US 4201083 A
Noise signals from a relatively moving object, such as those caused by eddies in a fluid or by protrusions and recesses or gradation on the surface of paper or an iron plate, are sensed at two or more points spaced in the direction of the motion. A difference signal is then obtained from the resulting two noise signals. The relative velocity of the object is detected from the difference signal by utilizing the autocorrelation function or the frequency spectrum of the difference signal.
1. A velocity detecting apparatus comprising:
a two wire transmission line connecting a detecting end with a receiving end;
an operational circuit located on the detecting end receiving electric power through said transmission line and capable of detecting noise signals obtained from a relatively moving object at two points spaced apart from each other in the direction of the motion and of producing an output signal responsive to the difference between the two noise signals;
a current control element located on the detecting end and connected to said transmission line to control the current flowing therein by the output signal of said operational circuit;
a d-c power source and current detecting means located on the receiving end and connected in series with said transmission line; and
analysis means located on the receiving end to receive an input signal from said current detecting means and provide a signal related to the velocity of said moving object.
2. The velocity detecting apparatus as defined in claim 1, wherein the output signal of said operational circuit is transmitted through said transmission line by varying the magnitude of the d-c current flowing through said line from said d-c power source, said line current also supplying power to said operational circuit.
3. Apparatus as in claim 1, wherein said analysis means comprises an autocorrelator.
4. Apparatus as in claim 1, wherein said analysis means comprises a spectrum analyzer.
1. Field of the Invention:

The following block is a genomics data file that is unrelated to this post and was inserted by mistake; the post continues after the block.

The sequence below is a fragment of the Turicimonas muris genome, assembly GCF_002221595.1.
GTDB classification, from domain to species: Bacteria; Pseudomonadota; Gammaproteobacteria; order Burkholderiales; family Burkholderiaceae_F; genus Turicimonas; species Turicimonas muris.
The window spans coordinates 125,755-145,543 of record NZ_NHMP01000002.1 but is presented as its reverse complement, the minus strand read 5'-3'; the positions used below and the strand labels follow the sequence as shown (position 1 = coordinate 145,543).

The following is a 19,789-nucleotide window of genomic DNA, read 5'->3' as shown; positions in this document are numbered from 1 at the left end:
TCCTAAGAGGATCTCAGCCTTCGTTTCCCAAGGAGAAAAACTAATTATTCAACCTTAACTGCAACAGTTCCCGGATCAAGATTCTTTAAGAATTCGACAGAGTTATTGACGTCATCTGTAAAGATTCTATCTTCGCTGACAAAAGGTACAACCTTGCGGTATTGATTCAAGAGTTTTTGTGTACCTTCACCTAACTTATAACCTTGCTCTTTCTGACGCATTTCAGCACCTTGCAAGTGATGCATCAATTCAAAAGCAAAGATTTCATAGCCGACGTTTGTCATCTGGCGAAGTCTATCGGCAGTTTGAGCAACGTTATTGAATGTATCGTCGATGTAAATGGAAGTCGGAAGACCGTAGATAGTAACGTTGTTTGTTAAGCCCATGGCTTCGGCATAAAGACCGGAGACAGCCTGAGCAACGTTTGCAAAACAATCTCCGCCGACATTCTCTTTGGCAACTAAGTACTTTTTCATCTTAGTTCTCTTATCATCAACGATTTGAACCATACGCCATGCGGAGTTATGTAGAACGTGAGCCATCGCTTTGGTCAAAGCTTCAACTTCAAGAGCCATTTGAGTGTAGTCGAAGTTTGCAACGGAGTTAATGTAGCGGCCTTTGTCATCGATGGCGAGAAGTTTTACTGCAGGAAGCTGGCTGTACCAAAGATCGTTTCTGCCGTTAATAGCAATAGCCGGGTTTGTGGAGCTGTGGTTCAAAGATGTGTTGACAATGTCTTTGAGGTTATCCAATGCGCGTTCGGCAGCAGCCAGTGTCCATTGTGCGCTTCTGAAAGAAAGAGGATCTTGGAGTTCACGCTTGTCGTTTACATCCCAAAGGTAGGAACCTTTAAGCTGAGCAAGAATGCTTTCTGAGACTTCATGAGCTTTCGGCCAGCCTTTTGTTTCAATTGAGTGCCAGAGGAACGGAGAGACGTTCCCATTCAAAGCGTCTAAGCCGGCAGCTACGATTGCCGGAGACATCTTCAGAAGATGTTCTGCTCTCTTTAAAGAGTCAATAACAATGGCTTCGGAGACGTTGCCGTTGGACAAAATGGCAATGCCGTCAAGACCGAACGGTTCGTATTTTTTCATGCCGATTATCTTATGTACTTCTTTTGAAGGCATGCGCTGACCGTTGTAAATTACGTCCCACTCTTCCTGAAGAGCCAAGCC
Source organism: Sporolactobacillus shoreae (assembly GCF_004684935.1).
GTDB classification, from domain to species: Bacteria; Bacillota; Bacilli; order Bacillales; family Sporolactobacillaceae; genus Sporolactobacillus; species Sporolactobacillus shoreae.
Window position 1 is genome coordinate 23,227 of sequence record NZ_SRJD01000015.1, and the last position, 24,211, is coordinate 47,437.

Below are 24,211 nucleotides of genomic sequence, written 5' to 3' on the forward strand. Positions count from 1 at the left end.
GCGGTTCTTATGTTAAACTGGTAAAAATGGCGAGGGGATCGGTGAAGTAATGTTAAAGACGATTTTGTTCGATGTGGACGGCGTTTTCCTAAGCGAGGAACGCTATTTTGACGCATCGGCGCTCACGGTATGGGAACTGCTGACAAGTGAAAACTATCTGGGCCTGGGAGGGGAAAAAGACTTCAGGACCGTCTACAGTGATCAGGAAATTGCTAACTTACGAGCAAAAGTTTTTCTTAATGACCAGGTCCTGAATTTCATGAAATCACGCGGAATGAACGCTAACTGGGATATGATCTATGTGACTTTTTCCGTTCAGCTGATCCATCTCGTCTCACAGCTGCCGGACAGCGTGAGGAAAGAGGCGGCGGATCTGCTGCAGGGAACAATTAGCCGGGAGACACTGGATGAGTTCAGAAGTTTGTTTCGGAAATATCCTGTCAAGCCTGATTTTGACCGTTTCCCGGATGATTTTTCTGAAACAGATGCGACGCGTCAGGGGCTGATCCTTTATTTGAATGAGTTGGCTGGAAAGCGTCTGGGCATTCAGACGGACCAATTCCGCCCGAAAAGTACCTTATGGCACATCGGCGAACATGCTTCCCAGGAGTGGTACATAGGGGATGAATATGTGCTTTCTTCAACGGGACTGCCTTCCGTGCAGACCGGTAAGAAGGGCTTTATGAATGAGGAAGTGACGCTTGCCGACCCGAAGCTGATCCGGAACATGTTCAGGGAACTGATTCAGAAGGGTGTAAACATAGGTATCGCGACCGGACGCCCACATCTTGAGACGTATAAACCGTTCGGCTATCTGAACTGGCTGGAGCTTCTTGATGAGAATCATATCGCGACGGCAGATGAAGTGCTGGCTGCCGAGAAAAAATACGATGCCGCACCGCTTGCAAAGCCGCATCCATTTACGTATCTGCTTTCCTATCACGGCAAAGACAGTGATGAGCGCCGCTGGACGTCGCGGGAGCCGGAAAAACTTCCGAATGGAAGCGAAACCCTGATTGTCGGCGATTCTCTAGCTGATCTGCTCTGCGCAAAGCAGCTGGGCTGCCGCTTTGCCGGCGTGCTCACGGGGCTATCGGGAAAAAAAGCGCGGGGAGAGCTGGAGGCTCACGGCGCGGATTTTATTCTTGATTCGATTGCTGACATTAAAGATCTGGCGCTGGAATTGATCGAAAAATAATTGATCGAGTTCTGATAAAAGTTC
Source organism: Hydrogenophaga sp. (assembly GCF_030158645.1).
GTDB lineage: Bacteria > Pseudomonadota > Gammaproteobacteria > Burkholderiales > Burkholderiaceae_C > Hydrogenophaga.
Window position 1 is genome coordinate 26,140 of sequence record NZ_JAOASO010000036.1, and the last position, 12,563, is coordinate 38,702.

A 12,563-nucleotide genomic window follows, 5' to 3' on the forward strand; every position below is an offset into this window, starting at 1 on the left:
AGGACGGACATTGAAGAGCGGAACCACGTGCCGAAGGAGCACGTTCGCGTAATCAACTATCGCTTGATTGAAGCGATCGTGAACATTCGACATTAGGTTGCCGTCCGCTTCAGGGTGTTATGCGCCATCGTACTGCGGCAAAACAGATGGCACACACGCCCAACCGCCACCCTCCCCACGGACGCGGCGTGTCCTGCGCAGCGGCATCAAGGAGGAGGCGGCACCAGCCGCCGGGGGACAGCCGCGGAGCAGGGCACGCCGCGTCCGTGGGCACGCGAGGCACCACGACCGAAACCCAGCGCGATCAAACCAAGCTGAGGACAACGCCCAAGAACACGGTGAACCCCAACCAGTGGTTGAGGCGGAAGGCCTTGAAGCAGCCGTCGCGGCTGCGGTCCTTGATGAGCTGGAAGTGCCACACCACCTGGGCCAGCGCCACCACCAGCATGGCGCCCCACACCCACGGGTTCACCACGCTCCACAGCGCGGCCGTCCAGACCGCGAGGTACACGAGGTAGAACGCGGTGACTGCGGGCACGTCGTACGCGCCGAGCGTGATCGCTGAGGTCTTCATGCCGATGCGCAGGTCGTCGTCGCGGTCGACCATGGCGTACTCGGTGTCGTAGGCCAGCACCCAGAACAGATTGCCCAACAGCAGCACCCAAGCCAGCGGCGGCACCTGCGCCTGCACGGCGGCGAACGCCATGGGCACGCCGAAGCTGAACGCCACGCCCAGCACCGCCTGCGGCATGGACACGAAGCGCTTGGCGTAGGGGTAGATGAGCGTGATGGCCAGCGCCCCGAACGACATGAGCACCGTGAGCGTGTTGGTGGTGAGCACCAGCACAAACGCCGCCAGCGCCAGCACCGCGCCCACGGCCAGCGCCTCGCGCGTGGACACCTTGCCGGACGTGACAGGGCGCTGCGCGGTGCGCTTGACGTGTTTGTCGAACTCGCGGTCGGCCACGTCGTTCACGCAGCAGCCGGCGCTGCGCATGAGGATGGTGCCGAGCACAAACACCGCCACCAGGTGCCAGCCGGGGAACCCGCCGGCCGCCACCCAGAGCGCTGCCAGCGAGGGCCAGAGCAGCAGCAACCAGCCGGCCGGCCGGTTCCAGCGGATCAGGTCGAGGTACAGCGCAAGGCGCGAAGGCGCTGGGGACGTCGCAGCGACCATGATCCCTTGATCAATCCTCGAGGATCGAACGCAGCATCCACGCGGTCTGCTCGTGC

The present invention relates to a correlation type velocity detecting apparatus capable of sensing noise signals obtained at two points spaced from each other by a certain fixed distance in the direction of motion of the object, and of detecting the velocity of the moving object according to the correlation between the two signals thus sensed.
2. Description of the Prior Art:
FIG. 1 is a block diagram of a known flow meter used to detect the velocity of a fluid through a duct according to the correlation thereof. In this diagram, a fluid or object to be measured flows through a duct 1. Ultrasonic transmitters 21 and 22 are attached to the duct 1, and ultrasonic receivers 31 and 32 are attached to the duct 1 across from the ultrasonic transmitters 21 and 22 respectively. An oscillator 4 applies a drive signal to the ultrasonic transmitters 21 and 22. Demodulators 51 and 52 demodulate the signals from the ultrasonic receivers 31 and 32 and apply them to a correlator 6. The correlator 6 takes the cross correlation of input signals received from the demodulators 51 and 52.
Such a conventional flow meter operates as follows. When the ultrasonic transmitters 21 and 22 are driven by the signal from the oscillator 4, ultrasonic signals produced therefrom propagate through the fluid to be measured and reach the ultrasonic receivers 31 and 32. In propagation paths P1 and P2, the ultrasonic signals are affected by the flow noise such as inherent fluctuations or eddies existing in the fluid, so the signals obtained from the ultrasonic receivers 31 and 32 are modulated by the flow noise. (Here, the term "modulation" is defined to include frequency modulation, amplitude modulation, phase modulation and so forth.) The demodulators 51 and 52 serve to demodulate the modulated signals from the ultrsonic receivers 31 and 32. If the pattern of the noise signal in the flow remains unchanged between the two receivers, a signal x(t) as shown in FIG. 2(a) is obtained from the demodulator 51, and a signal y(t) as shown in FIG. 2(b) is obtained from the demodulator 52. The propagation paths P1 and P2 of the ultrasonic signals are spaced apart from each other by a distance L in the direction of flow of the fluid to be measured, so the fluid having passed through the propagation path P1 comes to pass through the path P2 after the lapse of time τ 0. Accordingly, the signals x(t) and y(t) obtained from the demodulators 51 and 52 are represented by the following equation.
The flow velocity v of the fluid to be measured, the time τ0 and the distance L between the propagation paths P1 and P2 are related as follows:
τ0= L/V (2)